The lateral root of Aconitum carmichaeli Debx (family Ranunculaceae), named Fu-zi in China, is a widely used traditional Chinese medicine (TCM) with cardiotonic, analgesic, and anti-inflammatory activities. It was originally described by the earliest Pharmacopeia of China, “Shennong Materia Medica” (24−220 AD). However, Fu-zi is highly toxic, and diester-diterpenoid alkaloids (DDAs) such as aconitine, mesaconitine and hypaconitine are its main toxic components (He et al., 2017). These components can cause toxic side effects on the cardiovascular, nervous, respiratory and digestive systems, which can be mainly manifested as arrhythmia, hypotension, hypothermia, respiratory depression, muscle paralysis and central nervous dysfunction, and may even lead to death in severe cases (Chan, 2009). These side effects limited the clinical application of Fu-zi. Traditionally, processing methods have been developed for reduction of Fu-zi′s toxicity prior to prescription (China Pharmacopeia Committee, 2015). Hei-shun-pian (Hsp) is such a processed product that has been widely used as a principal herb in TCM formulas for treatment of joint pain, including Gan-cao Fu-zi Tang and Fu-zi Tang (Huang, 2013). Modern clinical studies have reported the therapeutic effects of those formulas on knee OA (Deng, 2008). Recently, we also reported in a clinical trial that Fu-zi Tang effectively alleviated knee pain and improved life quality of patients with mild to moderate knee OA (Liu et al., 2016). Nevertheless, adverse events still occurred with Fu-zi Tang treatment in those patients, indicating that Hsp remained toxic. It is well known that long-time decoction is a traditional and useful processing method for detoxifying aconite toxicity, resulting in derivatization of non-toxic alkaloids (benzoylaconitine, benzoylmesaconitine, and benzoylhypaconitine) from toxic alkaloids (Tong et al., 2013). However, there is no standard procedure to optimize detoxification, resulting in potential risks for patients. To evaluate the traditional detoxifying effect on Hsp and to explore, whether or not the long-time decocted Hsp remains therapeutically effective, we conducted acute toxicity assay and chemical analysis to determine the detoxicated Hsp (dHsp) and then employed an OA rat model to evaluate the therapeutic effect of dHsp. Afterwards, the molecular actions of dHsp on cartilage tissue and chondrocytes were clarified by real time PCR. This is the first report regarding the development and evaluation of dHsp.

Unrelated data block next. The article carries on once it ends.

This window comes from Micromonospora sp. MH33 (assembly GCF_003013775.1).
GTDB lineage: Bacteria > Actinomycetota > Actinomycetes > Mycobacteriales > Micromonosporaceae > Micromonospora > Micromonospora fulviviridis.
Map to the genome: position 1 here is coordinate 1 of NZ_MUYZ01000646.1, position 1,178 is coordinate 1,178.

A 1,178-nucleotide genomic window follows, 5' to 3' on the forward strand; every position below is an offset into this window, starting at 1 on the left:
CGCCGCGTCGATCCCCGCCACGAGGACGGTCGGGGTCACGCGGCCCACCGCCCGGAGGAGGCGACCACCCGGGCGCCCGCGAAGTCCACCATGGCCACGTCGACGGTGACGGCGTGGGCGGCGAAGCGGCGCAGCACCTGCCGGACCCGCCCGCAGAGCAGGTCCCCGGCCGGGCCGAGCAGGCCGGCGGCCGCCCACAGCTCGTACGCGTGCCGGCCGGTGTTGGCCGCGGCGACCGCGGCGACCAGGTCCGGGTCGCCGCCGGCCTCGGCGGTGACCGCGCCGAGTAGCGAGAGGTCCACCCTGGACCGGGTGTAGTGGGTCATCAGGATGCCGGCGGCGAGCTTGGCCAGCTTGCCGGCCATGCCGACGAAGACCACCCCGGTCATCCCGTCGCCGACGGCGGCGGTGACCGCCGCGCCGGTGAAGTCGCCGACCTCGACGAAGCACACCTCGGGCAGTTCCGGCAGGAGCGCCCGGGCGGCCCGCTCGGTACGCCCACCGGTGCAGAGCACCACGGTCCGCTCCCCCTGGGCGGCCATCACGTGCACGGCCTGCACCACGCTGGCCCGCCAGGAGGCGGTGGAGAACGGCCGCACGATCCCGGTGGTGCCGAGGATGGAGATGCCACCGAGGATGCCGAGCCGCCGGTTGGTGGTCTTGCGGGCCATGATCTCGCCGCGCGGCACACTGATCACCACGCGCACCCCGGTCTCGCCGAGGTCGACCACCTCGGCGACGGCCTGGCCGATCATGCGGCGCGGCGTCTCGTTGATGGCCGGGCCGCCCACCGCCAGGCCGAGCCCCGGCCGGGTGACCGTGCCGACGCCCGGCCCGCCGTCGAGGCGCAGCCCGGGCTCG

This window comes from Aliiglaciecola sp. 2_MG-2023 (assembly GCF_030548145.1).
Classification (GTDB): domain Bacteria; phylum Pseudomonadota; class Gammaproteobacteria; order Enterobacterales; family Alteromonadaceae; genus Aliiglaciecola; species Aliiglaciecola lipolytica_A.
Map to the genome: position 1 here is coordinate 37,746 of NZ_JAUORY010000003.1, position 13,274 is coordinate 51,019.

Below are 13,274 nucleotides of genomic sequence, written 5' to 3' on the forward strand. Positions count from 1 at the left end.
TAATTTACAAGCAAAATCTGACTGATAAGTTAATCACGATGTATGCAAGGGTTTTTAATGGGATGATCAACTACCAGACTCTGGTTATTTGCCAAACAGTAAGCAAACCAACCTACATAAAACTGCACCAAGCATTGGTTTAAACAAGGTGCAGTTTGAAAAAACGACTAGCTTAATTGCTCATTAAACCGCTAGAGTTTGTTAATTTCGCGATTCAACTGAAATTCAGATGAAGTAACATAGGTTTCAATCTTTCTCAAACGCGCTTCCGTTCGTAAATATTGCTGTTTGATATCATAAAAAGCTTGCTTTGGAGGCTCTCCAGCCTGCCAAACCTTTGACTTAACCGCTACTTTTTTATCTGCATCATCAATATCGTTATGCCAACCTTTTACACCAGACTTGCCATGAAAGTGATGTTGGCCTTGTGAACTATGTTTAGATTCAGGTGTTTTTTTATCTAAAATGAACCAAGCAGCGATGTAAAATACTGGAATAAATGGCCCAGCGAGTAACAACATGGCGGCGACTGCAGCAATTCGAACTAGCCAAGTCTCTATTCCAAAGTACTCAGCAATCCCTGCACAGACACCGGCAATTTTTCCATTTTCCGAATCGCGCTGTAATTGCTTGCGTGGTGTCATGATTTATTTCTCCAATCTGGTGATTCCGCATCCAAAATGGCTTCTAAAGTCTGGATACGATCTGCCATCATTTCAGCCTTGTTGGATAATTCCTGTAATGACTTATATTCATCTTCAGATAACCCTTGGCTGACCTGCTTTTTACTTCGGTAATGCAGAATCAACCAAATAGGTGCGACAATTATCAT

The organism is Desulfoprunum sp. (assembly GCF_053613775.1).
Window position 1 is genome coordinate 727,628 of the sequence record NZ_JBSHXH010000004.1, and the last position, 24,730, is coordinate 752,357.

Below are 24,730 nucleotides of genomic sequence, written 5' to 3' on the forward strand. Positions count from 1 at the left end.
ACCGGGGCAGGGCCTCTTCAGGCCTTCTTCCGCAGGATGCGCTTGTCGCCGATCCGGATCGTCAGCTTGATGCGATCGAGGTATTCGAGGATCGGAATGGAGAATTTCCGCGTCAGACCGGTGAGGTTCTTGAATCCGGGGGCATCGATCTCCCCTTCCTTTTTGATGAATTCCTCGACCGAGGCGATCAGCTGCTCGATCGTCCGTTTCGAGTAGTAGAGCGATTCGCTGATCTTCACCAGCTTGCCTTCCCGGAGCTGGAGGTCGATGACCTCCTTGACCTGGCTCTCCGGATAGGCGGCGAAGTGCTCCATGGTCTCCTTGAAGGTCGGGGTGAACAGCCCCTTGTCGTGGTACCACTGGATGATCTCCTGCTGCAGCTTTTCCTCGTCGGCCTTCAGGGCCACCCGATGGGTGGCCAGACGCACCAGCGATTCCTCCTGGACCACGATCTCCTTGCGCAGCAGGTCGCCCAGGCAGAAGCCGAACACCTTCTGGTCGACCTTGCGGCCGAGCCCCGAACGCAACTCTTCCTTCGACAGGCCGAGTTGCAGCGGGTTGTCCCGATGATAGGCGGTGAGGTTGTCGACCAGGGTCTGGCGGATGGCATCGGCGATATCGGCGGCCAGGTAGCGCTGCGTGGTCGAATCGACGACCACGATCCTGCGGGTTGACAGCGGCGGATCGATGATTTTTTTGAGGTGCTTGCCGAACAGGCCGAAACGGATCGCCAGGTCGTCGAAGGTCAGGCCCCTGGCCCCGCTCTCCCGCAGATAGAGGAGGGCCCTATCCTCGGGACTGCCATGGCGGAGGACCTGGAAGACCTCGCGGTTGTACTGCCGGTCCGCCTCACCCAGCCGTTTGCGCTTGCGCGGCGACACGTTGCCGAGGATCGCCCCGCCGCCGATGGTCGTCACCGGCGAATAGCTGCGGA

Materials and Methods